The Taliban’s information warfare

A comparative analysis of NATO Information Operations (Info Ops) and Taliban Information Activities. by Warrant Officer Thomas Elkjer Nissen, Subject Matter Expert (SME) on Psychological Operations, Information Operations, and Strategic Communications. Faculty of Strategy and Military Operations (FSMO), Royal Danish Defence College (RDDC)

The Taliban uses propaganda, contact to local leaders, posture and sometimes assistance to the local population as means. In other words PSYOPS, KLE (Key Leader Engagement), PPP (Presence, Posture and Profile), and CIMIC-like measures, along with OPSEC and PA, supported by the use of physical destruction. The Taliban does not distinguish between the different activities, and they have specific no policies or doctrines for it. They just use the different measures to create the effects they want.

The Taliban often use “Night Letters” to intimidate and coerce. These are not like ISAF PSYOPS products, as they are not mass-produced newspapers, handbills or leaflets, but rather unique, often handwritten messages, delivered to a specifi c person with the intent of influencing his behaviour. The Taliban also use Radio broadcasts to infl uence strategically.

However most Taliban information activities involve KLE and PPP, especially face-to-face (F2F) communication with local leaders and elders to ‘persuade’ them not to support ISAF or the Afghan Government (GIRoA). Taliban PPP is unlike that of ISAF, which seek to send positive signals, whereas the Taliban signal their determination to act violently to intimidate those that do not support them, e.g. by executing locals perceived to have been supporting ISAF or GIRoA. The Taliban also use tapes, CD, videos and DVDs to get their messages across. These products are available across Afghanistan and in the wider area at bazaars and markets. The Taliban target the wider world opinion in general through the international media, including satellite and cable TV and the Internet, although many websites are in Arabic, Urdu and Pashto as opposed to English. They also upload video clips to YouTube.

 

This is good stuff, particularly this part:

the Taliban are often on international media with their messages within 60 minutes of a major event, considerably faster than ISAF can counter the Taliban’s messages, due to the requirement to investigate, confirm and gain approval through the chain of command before it can release a press statement to rebut or counter Taliban’s claims.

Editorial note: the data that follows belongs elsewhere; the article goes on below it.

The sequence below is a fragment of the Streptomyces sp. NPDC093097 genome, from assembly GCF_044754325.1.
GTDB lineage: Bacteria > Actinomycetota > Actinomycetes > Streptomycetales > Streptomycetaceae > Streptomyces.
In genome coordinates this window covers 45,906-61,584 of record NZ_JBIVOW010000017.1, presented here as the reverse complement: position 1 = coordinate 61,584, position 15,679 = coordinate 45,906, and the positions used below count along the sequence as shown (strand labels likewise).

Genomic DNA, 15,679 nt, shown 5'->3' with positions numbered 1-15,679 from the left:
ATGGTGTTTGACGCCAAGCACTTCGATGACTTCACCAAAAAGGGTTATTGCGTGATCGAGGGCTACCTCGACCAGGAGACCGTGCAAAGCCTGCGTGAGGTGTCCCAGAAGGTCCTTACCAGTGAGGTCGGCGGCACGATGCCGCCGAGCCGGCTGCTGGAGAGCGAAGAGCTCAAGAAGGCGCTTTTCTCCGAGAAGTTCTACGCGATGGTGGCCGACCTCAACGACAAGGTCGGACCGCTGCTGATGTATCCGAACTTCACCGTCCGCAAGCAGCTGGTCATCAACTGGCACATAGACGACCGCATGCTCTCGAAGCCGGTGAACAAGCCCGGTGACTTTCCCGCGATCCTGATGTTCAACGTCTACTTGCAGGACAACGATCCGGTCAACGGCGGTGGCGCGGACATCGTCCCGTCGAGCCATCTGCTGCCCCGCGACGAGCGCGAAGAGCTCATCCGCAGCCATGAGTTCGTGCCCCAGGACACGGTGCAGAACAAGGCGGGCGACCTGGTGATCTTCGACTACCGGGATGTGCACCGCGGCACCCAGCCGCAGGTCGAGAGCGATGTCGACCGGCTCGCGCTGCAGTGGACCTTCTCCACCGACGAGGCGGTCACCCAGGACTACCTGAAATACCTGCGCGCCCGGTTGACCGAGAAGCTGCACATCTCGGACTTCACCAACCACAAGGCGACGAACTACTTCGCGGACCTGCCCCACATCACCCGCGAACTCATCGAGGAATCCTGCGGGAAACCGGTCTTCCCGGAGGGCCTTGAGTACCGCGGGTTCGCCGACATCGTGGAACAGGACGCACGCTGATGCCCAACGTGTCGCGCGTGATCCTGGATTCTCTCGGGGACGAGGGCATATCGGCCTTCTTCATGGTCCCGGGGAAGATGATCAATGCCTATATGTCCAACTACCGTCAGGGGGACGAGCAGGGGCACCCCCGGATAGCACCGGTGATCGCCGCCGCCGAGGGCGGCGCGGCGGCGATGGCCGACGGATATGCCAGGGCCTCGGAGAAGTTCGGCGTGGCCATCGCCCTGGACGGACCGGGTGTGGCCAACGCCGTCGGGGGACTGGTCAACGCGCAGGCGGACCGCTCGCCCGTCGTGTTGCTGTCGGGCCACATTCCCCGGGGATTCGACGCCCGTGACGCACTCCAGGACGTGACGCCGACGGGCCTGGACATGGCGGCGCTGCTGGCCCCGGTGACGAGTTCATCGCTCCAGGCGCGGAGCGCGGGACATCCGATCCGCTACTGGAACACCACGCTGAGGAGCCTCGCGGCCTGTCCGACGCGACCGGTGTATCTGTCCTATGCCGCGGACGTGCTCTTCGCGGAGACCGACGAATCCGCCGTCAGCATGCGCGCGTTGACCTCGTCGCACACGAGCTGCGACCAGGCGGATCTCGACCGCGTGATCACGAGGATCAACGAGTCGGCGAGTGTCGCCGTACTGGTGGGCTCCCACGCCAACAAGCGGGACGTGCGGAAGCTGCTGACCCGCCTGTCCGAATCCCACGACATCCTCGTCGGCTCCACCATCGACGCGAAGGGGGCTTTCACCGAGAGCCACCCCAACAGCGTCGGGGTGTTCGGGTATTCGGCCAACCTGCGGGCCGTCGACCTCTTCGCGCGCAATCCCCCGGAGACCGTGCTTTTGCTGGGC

Time also has another role to play in regard to another of the Taliban messages, as they can simply say that “ISAF have got the watch – but the Taliban have got the time” and they are, probably, right. ISAF are working under the pressure of an “instant result culture” from its home audiences and political expectations of visible progress in Afghanistan. Both sides are aware that ISAF, and the wider International Community, has to produce visible results quickly whilst the Taliban have the luxury of time on their side, conducting “delaying actions” through asymmetric warfare in the hope that ISAF and the IC will run out of “political time”. The Taliban exploit this time by stating that they will still be there when ISAF and the IC pull out, causing a reluctance amongst local audiences to commit to GIRoA, ISAF and IC political projects. This strategy makes sense; ISAF have an “exit strategy”, whilst the Taliban have a “staying strategy”. The Taliban must keep local audiences on their side, or at the very least keep them neutral, until IC runs out of political time. In the end it comes down to who can win the support of the local population, which makes the population the centre of gravity for both sides.

You and I can speak out against the “instant results culture” and explain to the people within our circles of influence how our impatience empowers the Bad Guys. We can also point out to all who will listen every time the English-language Main Stream Media carries the Taliban’s water.

H/T:  Phil Taylor

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2 Comments

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2 responses to “The Taliban’s information warfare

  1. WO Nissen writes in English vastly better than I write in Danish.